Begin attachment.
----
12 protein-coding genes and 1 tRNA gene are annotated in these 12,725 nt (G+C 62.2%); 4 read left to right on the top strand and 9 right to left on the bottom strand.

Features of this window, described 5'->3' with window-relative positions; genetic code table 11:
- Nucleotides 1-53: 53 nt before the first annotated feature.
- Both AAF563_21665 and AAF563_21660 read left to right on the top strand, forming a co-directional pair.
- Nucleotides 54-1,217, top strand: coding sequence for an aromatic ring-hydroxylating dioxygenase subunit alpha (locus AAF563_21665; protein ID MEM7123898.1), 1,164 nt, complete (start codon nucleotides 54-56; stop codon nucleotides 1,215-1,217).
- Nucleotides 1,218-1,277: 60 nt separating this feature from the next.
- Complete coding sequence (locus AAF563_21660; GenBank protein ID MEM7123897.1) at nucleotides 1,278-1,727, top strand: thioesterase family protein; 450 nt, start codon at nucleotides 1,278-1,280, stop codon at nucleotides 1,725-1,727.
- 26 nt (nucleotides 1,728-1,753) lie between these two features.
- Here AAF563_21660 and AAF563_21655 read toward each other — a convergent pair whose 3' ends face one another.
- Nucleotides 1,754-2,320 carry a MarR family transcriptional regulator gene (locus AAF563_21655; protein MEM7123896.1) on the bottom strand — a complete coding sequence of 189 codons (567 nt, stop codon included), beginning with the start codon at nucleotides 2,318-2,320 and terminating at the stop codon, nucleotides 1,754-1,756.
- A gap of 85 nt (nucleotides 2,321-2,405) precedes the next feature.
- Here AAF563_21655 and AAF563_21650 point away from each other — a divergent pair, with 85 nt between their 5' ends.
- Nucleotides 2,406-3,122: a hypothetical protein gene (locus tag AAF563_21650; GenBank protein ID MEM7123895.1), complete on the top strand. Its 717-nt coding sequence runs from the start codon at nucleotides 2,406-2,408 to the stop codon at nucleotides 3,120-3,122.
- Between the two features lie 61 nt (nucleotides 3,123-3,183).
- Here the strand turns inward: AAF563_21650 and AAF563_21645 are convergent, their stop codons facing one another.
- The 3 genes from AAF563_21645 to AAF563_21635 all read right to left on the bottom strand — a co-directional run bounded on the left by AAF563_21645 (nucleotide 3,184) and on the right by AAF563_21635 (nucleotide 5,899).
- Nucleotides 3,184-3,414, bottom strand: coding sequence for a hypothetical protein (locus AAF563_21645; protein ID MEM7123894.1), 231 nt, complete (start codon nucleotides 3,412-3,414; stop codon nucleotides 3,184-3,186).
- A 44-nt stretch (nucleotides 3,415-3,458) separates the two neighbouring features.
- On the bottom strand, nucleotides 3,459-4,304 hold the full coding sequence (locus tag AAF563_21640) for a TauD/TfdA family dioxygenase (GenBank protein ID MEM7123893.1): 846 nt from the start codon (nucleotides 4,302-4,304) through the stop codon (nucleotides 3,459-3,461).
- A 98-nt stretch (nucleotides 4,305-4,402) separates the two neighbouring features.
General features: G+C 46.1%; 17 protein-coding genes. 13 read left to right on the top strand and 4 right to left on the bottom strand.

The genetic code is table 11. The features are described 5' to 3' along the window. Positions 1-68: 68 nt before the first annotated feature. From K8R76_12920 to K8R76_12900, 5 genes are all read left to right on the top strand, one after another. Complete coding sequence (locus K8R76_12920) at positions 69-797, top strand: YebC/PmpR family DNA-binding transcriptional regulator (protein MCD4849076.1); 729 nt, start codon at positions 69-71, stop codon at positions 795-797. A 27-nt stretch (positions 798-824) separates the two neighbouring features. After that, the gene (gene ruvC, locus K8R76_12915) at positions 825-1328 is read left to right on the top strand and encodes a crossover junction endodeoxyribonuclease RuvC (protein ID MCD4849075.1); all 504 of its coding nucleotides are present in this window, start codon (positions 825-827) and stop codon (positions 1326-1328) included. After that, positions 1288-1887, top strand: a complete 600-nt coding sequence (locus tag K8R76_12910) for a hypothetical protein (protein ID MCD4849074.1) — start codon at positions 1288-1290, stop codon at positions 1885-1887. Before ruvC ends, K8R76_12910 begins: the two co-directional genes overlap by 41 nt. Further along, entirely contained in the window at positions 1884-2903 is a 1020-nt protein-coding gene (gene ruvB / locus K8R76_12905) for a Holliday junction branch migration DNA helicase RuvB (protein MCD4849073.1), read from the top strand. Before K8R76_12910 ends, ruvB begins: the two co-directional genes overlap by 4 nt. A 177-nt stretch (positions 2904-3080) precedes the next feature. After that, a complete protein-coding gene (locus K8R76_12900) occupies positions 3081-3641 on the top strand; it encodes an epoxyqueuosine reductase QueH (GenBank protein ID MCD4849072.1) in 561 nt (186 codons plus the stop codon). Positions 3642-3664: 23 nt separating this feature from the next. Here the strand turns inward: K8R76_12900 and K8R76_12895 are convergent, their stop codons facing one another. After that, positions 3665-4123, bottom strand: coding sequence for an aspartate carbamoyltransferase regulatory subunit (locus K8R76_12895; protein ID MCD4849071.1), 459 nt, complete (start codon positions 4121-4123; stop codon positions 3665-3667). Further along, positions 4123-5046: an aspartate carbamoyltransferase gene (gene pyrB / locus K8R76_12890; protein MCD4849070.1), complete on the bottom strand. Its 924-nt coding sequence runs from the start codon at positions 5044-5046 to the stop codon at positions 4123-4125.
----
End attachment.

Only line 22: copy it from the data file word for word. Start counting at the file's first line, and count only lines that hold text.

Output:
The genetic code is table 11. The features are described 5' to 3' along the window. Positions 1-68: 68 nt before the first annotated feature. From K8R76_12920 to K8R76_12900, 5 genes are all read left to right on the top strand, one after another. Complete coding sequence (locus K8R76_12920) at positions 69-797, top strand: YebC/PmpR family DNA-binding transcriptional regulator (protein MCD4849076.1); 729 nt, start codon at positions 69-71, stop codon at positions 795-797. A 27-nt stretch (positions 798-824) separates the two neighbouring features. After that, the gene (gene ruvC, locus K8R76_12915) at positions 825-1328 is read left to right on the top strand and encodes a crossover junction endodeoxyribonuclease RuvC (protein ID MCD4849075.1); all 504 of its coding nucleotides are present in this window, start codon (positions 825-827) and stop codon (positions 1326-1328) included. After that, positions 1288-1887, top strand: a complete 600-nt coding sequence (locus tag K8R76_12910) for a hypothetical protein (protein ID MCD4849074.1) — start codon at positions 1288-1290, stop codon at positions 1885-1887. Before ruvC ends, K8R76_12910 begins: the two co-directional genes overlap by 41 nt. Further along, entirely contained in the window at positions 1884-2903 is a 1020-nt protein-coding gene (gene ruvB / locus K8R76_12905) for a Holliday junction branch migration DNA helicase RuvB (protein MCD4849073.1), read from the top strand. Before K8R76_12910 ends, ruvB begins: the two co-directional genes overlap by 4 nt. A 177-nt stretch (positions 2904-3080) precedes the next feature. After that, a complete protein-coding gene (locus K8R76_12900) occupies positions 3081-3641 on the top strand; it encodes an epoxyqueuosine reductase QueH (GenBank protein ID MCD4849072.1) in 561 nt (186 codons plus the stop codon). Positions 3642-3664: 23 nt separating this feature from the next. Here the strand turns inward: K8R76_12900 and K8R76_12895 are convergent, their stop codons facing one another. After that, positions 3665-4123, bottom strand: coding sequence for an aspartate carbamoyltransferase regulatory subunit (locus K8R76_12895; protein ID MCD4849071.1), 459 nt, complete (start codon positions 4121-4123; stop codon positions 3665-3667). Further along, positions 4123-5046: an aspartate carbamoyltransferase gene (gene pyrB / locus K8R76_12890; protein MCD4849070.1), complete on the bottom strand. Its 924-nt coding sequence runs from the start codon at positions 5044-5046 to the stop codon at positions 4123-4125.